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Discovering grief

Grieving for a family member is something that happens in unexpected ways, I’m finding.  On Friday, as I mentioned in my last post, I wasn’t specifically feeling sad for my father or thinking about him much, but I just couldn’t think clearly or gather up any energy.  Then on Saturday, I was feeling fine for a while . . . and then suddenly I just had this tiny flash of memory.  Not even a detailed memory, just a brief sense impression of a time I’d been in the car with my father, driving him to one of the many doctor visits that made up so much of his last few years (this one being, rather innocuously, a podiatrist).  It wasn’t triggered by anything; it just came up out of nowhere, maybe the result of a random neuronal connection.  But this bit of memory just came up, and along with it came the habitual expectation that I would be taking my father somewhere else in the car sometime later.  It wasn’t even a specific thought like that, just an instantaneous assumption that came along with the fleeting sense memory.  This very tiny thing, but it hit me hard, the subsequent realization that I wouldn’t be seeing him again.  There are still parts of my brain that haven’t caught onto that yet, that just go along about their habits and expectations until they get triggered and connect with the rest of what’s going on in my head and the reality sinks in just a little deeper.  And that teensy little out-of-nowhere flash triggered a pretty severe bout of sadness and awareness of loss.  I’d felt fine a minute before, but then it just hit me hard.

So grief isn’t something that happens in those five neat stages you always hear about.  It’s a jumble, something that gets mixed up with the rest of your life.  That life continues, it still feels pretty much the same a lot of the time (at least in my case — I guess it would be different if you, say, lost someone who lived with you and was part of your daily life), and you can go for a while without even thinking about what you’ve lost, but then it just hits you hard, unpredictably.  And you just have to let it come when it comes and allow yourself to experience it.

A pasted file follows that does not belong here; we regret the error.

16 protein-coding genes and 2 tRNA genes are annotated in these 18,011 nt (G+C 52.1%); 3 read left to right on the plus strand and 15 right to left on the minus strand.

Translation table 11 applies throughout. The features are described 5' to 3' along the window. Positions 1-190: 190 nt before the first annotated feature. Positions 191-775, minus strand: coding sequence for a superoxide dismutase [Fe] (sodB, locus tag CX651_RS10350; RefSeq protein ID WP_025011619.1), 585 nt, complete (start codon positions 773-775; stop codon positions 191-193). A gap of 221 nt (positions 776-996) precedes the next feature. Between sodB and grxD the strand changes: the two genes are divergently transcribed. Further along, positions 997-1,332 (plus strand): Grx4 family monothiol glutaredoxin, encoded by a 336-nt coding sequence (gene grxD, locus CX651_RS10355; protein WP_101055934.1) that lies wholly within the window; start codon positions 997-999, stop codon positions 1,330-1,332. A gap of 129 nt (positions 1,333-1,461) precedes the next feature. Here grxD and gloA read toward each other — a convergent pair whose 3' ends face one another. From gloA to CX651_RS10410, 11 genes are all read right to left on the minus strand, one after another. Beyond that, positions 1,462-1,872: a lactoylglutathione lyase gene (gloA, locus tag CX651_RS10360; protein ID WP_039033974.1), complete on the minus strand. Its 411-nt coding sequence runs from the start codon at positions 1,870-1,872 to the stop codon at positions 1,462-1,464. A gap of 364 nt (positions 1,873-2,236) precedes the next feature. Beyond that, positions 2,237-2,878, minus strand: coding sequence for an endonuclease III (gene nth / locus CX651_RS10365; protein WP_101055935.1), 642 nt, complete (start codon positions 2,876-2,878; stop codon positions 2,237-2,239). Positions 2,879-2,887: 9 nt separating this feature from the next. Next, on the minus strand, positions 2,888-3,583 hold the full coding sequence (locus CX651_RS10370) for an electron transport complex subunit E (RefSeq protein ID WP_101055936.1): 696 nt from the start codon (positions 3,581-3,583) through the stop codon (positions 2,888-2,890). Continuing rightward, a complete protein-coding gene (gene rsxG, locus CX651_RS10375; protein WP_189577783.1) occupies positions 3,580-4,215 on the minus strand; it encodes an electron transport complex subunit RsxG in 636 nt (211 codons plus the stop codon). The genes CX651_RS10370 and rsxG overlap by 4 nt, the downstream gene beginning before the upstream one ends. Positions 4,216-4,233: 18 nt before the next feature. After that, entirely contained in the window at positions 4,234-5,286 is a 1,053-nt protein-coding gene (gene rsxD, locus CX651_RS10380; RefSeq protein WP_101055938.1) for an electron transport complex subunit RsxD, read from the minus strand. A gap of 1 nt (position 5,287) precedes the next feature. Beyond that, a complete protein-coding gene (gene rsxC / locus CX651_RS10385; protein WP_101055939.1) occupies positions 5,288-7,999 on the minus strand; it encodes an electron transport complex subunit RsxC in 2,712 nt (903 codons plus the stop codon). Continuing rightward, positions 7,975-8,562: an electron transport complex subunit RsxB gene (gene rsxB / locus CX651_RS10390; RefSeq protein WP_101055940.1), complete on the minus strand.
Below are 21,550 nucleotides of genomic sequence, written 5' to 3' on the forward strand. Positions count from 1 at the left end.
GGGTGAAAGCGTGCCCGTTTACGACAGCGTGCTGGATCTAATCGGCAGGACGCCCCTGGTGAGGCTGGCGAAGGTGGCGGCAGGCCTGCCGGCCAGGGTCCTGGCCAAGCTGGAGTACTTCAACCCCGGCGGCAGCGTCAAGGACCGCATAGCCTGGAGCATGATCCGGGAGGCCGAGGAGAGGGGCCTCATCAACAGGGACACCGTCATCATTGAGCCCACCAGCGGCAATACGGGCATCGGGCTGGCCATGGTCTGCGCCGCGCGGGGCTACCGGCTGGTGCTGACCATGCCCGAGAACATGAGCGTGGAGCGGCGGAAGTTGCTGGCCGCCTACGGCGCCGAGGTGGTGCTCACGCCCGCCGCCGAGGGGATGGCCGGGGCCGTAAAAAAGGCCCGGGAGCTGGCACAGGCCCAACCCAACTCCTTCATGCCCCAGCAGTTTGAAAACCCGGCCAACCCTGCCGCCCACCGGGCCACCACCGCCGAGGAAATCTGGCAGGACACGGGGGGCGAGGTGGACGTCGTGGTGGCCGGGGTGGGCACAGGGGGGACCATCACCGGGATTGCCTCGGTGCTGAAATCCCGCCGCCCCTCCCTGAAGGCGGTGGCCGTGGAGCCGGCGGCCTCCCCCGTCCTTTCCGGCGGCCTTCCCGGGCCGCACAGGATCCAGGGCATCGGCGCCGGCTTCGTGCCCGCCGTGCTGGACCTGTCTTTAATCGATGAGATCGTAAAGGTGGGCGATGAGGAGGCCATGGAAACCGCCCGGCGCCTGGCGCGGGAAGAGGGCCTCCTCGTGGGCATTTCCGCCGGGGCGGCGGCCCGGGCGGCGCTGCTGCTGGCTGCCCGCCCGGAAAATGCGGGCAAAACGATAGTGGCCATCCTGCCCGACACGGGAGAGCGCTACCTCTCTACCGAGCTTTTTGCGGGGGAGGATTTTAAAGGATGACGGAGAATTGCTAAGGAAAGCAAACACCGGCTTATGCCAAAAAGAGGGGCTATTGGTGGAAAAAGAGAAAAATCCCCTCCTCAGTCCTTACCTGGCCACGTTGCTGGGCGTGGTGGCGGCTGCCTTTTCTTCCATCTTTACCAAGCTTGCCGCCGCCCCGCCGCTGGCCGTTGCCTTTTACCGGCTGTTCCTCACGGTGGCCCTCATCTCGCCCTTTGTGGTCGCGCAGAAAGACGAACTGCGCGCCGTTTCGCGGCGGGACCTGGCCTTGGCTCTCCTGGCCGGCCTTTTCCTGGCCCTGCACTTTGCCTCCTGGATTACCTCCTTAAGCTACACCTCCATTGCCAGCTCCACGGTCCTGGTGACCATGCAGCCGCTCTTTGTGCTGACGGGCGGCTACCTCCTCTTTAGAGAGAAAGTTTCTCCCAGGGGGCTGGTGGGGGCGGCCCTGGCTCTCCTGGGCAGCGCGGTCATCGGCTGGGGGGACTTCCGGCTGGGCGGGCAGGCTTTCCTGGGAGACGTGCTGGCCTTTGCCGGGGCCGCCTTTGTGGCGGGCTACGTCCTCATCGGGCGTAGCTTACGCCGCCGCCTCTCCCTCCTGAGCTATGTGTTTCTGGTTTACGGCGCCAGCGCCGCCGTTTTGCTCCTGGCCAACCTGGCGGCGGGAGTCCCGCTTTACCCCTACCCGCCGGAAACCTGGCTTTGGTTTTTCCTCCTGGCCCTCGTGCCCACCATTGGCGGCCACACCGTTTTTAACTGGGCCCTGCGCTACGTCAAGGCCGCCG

Categories: Uncategorized
  1. Barrie Suddery
    August 23, 2010 at 4:57 am

    The pain of losing a loved one never really goes away but, given time, it becomes a much more manageable process.

    Hang in there.

  2. Charlie
    August 23, 2010 at 4:12 pm

    I cry as i read your post. I know exactly what you were describing. How a memory just happens. I have felt that very same type of thing with a family member that I lost recently. Dont be surprised if you have a dream now and then…that seems sooo entirely real…and when you wake up you feel exhausted or maybe bummed out that it hadnt actually taken place….its a process you go thru. Its sad and overwhelming at times. hang in there!

    • August 24, 2010 at 8:13 am

      You called it. I had a long series of dreams last night, including a superhero dream mixing both DC and Marvel elements, a dream where I was out with some friends (nobody I actually know in real life) in an unfamiliar city, and a couple of dreams where I was back in college taking history classes, and I kinda threw a tantrum in the first class because I was in a foul mood due to my grief. But at the end there, I had a dream where I was with my father in his bedroom (not one of his real ones, kind of a composite, I guess) and he was awake and lucid and sitting up, and we were talking, just chatting fairly normally, though we were aware that the end was near (at the foot of his bed was a cardboard box full of his books, one that in reality my sister and I took to Goodwill after he passed) and he said he felt like he was cheating death.

  3. August 23, 2010 at 8:19 pm

    Yeah. That’s pretty much how it works. How it will work.

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